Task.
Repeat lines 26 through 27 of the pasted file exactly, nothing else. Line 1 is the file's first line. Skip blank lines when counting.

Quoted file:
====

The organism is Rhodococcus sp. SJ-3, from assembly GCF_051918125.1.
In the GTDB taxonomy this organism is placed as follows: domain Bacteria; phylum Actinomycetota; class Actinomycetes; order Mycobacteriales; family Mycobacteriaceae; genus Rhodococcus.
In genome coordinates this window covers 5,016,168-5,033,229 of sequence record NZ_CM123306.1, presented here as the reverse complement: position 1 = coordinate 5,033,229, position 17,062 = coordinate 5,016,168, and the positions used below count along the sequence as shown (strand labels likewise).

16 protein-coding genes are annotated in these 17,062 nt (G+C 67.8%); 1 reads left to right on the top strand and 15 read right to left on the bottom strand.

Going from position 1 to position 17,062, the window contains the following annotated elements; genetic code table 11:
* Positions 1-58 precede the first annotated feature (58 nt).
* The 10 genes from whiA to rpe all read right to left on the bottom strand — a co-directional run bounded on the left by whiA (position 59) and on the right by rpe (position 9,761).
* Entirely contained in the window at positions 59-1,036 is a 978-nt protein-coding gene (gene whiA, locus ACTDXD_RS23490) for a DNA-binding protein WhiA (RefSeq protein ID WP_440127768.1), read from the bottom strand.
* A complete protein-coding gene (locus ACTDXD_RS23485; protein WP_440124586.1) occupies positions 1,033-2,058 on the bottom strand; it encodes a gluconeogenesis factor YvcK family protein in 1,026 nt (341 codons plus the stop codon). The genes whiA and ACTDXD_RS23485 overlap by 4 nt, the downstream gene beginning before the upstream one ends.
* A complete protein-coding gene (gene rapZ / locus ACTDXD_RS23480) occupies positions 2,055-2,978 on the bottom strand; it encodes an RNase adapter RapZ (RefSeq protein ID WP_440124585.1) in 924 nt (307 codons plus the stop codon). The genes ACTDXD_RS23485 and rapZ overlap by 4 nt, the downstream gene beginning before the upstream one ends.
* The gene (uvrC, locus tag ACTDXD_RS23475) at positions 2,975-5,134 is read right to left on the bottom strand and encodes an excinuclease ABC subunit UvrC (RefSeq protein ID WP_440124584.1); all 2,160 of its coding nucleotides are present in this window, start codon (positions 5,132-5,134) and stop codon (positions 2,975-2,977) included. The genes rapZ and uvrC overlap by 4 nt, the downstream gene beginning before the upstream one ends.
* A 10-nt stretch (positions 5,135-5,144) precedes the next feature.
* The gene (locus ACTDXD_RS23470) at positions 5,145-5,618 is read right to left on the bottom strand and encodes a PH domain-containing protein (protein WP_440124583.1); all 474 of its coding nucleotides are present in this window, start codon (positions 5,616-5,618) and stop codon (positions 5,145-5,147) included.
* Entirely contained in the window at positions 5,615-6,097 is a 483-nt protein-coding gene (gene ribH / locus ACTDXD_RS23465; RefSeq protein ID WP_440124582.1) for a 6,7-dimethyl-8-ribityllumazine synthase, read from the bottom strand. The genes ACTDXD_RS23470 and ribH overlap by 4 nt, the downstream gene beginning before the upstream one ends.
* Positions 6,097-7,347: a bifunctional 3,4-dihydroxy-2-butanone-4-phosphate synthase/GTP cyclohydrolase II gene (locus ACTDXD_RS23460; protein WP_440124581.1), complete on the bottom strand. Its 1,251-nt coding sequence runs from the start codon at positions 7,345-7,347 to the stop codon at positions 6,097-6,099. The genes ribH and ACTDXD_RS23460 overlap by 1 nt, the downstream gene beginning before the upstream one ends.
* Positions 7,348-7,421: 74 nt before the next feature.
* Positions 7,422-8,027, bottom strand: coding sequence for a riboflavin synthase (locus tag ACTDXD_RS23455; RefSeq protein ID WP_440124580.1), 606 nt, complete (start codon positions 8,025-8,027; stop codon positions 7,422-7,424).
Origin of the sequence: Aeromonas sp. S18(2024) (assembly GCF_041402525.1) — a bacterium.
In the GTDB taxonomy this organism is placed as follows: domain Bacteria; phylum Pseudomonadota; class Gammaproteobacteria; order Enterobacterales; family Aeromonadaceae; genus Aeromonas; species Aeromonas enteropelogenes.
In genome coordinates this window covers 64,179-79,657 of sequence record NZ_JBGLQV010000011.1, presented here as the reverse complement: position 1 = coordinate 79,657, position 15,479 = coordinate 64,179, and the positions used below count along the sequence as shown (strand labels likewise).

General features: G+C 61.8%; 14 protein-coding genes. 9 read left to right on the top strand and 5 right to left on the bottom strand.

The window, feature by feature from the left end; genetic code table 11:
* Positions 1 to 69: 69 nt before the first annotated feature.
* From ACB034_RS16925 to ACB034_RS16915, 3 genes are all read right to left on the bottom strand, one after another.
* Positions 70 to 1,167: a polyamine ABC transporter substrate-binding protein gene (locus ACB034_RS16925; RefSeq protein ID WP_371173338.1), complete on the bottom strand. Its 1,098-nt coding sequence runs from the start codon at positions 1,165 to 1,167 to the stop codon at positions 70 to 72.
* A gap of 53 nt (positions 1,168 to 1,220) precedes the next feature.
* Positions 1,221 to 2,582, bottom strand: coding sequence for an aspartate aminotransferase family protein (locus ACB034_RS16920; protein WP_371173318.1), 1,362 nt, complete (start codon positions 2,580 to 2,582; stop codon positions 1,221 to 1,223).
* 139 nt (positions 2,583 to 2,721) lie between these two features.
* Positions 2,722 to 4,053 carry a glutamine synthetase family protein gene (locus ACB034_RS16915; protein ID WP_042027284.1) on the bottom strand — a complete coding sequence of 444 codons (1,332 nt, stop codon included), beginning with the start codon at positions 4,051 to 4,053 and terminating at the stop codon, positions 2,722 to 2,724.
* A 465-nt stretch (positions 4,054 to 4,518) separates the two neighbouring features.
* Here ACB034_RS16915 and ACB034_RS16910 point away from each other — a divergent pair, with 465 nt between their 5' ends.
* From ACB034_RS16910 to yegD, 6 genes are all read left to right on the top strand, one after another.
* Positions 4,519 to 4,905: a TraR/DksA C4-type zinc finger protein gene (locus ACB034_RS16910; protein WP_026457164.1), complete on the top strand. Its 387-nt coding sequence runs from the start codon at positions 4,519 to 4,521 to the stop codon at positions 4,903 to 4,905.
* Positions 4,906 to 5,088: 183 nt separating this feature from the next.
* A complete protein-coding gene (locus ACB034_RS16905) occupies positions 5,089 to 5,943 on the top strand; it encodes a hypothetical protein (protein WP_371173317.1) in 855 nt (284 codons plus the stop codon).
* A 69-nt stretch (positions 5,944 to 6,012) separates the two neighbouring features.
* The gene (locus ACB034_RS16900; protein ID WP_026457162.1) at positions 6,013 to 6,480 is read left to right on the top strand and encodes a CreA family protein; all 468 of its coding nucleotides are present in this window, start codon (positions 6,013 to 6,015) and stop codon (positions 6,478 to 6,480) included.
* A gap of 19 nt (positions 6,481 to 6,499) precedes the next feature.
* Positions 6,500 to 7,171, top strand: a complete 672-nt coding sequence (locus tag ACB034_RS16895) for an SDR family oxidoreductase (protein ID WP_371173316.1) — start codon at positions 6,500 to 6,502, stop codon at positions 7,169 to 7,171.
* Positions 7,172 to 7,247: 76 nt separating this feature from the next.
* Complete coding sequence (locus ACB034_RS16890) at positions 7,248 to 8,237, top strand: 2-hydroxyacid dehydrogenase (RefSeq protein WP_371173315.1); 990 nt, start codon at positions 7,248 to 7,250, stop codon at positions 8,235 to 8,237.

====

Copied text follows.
* A gap of 53 nt (positions 1,168 to 1,220) precedes the next feature.
* Positions 1,221 to 2,582, bottom strand: coding sequence for an aspartate aminotransferase family protein (locus ACB034_RS16920; protein WP_371173318.1), 1,362 nt, complete (start codon positions 2,580 to 2,582; stop codon positions 1,221 to 1,223).